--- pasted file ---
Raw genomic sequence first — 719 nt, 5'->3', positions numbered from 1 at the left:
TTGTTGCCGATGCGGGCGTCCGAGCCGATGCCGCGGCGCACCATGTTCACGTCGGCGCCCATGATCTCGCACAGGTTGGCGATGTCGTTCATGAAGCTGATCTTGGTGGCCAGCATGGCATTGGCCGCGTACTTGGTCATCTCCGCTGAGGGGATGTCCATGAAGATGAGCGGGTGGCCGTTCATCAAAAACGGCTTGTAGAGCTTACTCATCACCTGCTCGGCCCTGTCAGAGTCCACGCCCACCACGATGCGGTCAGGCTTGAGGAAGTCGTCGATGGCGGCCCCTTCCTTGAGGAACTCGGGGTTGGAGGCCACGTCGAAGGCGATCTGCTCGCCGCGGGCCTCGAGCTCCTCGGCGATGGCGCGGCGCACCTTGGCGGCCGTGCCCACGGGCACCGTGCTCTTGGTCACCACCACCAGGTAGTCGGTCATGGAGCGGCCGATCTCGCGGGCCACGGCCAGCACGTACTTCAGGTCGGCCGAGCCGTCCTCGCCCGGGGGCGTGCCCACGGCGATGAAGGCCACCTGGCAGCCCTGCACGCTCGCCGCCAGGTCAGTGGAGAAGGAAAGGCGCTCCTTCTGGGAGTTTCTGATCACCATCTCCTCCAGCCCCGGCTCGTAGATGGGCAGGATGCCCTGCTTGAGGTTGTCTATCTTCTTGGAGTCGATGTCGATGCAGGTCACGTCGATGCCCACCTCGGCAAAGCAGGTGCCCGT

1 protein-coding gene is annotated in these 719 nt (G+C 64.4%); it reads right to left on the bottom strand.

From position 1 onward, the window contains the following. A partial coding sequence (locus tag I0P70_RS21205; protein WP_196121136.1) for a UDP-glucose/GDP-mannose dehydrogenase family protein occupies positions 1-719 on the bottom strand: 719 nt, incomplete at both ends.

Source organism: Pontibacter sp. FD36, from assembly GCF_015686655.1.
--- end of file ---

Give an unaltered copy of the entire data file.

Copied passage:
Raw genomic sequence first — 719 nt, 5'->3', positions numbered from 1 at the left:
TTGTTGCCGATGCGGGCGTCCGAGCCGATGCCGCGGCGCACCATGTTCACGTCGGCGCCCATGATCTCGCACAGGTTGGCGATGTCGTTCATGAAGCTGATCTTGGTGGCCAGCATGGCATTGGCCGCGTACTTGGTCATCTCCGCTGAGGGGATGTCCATGAAGATGAGCGGGTGGCCGTTCATCAAAAACGGCTTGTAGAGCTTACTCATCACCTGCTCGGCCCTGTCAGAGTCCACGCCCACCACGATGCGGTCAGGCTTGAGGAAGTCGTCGATGGCGGCCCCTTCCTTGAGGAACTCGGGGTTGGAGGCCACGTCGAAGGCGATCTGCTCGCCGCGGGCCTCGAGCTCCTCGGCGATGGCGCGGCGCACCTTGGCGGCCGTGCCCACGGGCACCGTGCTCTTGGTCACCACCACCAGGTAGTCGGTCATGGAGCGGCCGATCTCGCGGGCCACGGCCAGCACGTACTTCAGGTCGGCCGAGCCGTCCTCGCCCGGGGGCGTGCCCACGGCGATGAAGGCCACCTGGCAGCCCTGCACGCTCGCCGCCAGGTCAGTGGAGAAGGAAAGGCGCTCCTTCTGGGAGTTTCTGATCACCATCTCCTCCAGCCCCGGCTCGTAGATGGGCAGGATGCCCTGCTTGAGGTTGTCTATCTTCTTGGAGTCGATGTCGATGCAGGTCACGTCGATGCCCACCTCGGCAAAGCAGGTGCCCGT

1 protein-coding gene is annotated in these 719 nt (G+C 64.4%); it reads right to left on the bottom strand.

From position 1 onward, the window contains the following. A partial coding sequence (locus tag I0P70_RS21205; protein WP_196121136.1) for a UDP-glucose/GDP-mannose dehydrogenase family protein occupies positions 1-719 on the bottom strand: 719 nt, incomplete at both ends.

Source organism: Pontibacter sp. FD36, from assembly GCF_015686655.1.